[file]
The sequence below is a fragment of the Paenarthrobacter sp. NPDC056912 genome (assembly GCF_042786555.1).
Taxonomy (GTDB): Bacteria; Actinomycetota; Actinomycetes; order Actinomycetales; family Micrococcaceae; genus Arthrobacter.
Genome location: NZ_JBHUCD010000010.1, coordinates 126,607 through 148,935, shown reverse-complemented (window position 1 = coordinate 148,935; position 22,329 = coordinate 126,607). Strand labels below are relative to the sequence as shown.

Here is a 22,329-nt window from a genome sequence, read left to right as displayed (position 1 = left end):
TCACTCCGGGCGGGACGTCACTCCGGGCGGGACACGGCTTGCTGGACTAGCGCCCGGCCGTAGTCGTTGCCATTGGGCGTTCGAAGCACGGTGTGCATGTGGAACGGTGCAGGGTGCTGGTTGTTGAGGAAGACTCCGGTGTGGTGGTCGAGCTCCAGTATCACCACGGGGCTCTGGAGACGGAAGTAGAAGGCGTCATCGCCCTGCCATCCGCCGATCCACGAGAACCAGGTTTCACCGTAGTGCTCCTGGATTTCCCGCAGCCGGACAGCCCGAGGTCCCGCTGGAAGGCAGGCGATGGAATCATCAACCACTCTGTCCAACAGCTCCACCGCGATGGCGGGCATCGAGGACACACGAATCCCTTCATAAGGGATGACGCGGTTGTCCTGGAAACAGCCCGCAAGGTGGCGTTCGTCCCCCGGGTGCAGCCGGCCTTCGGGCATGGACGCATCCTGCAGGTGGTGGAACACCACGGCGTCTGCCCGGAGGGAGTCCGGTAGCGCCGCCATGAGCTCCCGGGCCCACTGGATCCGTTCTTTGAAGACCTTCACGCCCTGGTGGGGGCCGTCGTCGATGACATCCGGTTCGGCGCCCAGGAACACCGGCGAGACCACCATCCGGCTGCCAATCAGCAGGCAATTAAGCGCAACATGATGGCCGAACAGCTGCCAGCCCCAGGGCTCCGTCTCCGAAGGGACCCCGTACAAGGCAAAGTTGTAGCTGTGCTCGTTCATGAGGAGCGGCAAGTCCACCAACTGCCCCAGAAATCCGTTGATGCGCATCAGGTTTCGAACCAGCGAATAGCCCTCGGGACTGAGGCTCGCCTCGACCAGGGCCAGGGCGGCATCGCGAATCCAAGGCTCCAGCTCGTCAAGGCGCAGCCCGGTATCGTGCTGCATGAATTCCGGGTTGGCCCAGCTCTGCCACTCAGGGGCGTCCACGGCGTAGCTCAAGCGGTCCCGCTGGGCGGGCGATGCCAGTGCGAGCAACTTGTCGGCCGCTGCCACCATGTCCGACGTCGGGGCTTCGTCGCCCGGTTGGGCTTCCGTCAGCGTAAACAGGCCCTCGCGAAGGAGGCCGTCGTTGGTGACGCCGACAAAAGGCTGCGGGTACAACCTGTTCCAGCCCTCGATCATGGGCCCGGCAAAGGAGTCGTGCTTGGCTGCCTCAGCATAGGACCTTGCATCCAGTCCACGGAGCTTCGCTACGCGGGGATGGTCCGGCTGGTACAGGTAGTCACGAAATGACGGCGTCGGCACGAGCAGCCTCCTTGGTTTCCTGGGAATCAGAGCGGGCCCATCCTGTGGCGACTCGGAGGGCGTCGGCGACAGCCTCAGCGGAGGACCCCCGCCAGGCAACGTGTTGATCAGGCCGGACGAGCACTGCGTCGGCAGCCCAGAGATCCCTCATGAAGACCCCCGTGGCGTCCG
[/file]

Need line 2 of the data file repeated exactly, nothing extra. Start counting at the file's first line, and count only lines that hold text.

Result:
Taxonomy (GTDB): Bacteria; Actinomycetota; Actinomycetes; order Actinomycetales; family Micrococcaceae; genus Arthrobacter.